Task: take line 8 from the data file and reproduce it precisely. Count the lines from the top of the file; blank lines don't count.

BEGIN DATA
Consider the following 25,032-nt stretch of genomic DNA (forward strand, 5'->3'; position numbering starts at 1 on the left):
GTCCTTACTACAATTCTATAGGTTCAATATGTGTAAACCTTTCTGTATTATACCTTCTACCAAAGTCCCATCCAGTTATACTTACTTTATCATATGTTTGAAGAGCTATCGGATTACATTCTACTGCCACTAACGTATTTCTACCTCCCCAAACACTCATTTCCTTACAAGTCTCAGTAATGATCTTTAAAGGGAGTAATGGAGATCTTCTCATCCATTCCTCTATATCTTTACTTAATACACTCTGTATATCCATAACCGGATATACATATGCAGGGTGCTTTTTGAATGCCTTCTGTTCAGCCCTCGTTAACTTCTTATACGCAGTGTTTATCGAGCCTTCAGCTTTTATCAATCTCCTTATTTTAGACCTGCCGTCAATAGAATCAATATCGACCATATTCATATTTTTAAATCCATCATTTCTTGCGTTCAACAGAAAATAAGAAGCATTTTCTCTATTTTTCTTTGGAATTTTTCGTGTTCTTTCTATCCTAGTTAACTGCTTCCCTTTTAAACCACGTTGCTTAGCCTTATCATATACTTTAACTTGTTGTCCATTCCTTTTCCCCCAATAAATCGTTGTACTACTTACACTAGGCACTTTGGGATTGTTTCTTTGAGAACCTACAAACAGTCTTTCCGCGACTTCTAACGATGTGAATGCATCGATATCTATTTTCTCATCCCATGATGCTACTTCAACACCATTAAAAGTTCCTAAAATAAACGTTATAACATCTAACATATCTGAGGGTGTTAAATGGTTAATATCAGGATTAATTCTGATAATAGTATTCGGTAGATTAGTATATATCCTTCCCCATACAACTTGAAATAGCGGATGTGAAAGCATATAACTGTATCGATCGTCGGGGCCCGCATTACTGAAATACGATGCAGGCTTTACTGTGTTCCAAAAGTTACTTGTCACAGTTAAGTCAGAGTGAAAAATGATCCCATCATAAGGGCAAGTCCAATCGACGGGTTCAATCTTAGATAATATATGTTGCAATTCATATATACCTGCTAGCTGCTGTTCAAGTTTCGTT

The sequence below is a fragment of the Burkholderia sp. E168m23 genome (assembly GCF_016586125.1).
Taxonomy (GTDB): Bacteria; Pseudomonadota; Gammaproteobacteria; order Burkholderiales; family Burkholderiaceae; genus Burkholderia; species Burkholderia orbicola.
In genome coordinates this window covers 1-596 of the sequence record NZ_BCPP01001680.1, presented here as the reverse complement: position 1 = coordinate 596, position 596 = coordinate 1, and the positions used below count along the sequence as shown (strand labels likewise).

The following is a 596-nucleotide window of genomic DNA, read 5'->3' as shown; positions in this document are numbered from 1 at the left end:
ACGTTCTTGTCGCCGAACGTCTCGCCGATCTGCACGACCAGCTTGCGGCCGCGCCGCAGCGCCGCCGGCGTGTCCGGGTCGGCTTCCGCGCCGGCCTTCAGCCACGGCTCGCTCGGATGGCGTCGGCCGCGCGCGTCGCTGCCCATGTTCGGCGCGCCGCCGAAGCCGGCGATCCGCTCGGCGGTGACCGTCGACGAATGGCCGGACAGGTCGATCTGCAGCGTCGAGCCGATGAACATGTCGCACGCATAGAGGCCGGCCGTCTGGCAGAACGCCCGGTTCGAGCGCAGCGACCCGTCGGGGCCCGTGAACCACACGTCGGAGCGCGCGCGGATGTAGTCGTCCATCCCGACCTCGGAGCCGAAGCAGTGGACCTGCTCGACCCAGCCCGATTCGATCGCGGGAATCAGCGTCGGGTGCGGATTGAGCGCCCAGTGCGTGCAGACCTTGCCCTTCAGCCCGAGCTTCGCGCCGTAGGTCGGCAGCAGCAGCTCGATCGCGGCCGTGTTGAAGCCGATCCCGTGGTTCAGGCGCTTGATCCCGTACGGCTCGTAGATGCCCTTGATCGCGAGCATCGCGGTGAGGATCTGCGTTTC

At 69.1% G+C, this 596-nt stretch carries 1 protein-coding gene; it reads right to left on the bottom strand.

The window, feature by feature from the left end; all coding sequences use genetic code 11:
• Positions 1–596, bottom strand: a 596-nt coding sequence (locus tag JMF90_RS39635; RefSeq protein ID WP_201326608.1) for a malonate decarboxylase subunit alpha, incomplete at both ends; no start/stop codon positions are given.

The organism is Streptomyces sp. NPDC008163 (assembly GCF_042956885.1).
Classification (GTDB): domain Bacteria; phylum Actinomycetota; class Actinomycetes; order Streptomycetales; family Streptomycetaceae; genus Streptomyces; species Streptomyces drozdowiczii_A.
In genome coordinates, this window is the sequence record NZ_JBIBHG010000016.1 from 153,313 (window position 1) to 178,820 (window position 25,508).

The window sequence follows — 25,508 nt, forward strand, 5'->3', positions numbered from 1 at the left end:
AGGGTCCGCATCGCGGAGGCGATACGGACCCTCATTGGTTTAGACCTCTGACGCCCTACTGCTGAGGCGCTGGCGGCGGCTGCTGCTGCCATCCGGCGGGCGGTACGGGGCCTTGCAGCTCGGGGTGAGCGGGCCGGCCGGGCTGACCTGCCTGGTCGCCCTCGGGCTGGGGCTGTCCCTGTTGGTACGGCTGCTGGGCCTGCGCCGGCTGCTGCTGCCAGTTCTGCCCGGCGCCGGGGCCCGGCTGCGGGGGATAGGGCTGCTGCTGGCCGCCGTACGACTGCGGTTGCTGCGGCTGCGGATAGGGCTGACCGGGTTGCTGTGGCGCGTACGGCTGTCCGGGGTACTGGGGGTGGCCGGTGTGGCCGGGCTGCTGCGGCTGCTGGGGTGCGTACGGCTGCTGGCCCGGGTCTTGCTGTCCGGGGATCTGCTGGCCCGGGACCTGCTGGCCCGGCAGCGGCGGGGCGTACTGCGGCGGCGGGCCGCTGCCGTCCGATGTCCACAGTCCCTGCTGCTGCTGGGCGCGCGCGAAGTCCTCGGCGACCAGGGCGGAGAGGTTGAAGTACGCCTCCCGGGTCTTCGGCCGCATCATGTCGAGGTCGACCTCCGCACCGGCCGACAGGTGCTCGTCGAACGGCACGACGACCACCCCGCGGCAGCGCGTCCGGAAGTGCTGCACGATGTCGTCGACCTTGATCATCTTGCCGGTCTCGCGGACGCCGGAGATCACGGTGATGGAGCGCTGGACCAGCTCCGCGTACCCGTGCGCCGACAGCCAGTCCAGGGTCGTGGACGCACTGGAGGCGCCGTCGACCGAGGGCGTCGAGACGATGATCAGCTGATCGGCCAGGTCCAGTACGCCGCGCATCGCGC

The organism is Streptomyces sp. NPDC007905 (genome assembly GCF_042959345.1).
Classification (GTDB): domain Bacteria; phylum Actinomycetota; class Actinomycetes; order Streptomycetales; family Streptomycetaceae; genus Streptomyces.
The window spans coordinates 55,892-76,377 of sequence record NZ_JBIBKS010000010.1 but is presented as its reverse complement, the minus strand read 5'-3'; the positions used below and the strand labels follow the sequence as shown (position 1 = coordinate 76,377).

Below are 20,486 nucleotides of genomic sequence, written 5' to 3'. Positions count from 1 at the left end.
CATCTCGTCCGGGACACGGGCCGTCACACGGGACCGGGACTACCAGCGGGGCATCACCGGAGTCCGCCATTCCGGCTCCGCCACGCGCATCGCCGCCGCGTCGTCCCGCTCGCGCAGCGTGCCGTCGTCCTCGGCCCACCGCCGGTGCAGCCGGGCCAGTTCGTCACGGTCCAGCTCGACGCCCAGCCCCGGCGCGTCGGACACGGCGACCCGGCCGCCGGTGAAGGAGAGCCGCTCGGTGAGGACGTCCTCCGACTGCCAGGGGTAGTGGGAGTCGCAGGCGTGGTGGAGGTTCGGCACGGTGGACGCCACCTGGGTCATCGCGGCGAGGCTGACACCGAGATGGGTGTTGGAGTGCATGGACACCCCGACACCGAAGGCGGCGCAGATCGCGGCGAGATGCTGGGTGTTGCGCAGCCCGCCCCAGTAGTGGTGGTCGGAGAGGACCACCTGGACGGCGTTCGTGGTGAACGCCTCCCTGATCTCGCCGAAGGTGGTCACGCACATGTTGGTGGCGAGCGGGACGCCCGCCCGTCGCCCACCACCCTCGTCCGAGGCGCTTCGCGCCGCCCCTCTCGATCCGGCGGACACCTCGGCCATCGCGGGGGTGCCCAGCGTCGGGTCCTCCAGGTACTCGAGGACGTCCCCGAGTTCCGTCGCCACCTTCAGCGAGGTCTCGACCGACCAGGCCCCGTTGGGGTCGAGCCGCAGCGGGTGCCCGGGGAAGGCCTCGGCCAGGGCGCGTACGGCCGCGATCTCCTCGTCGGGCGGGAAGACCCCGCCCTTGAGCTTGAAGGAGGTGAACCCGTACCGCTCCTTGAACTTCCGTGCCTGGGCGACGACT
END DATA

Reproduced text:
At 69.1% G+C, this 596-nt stretch carries 1 protein-coding gene; it reads right to left on the bottom strand.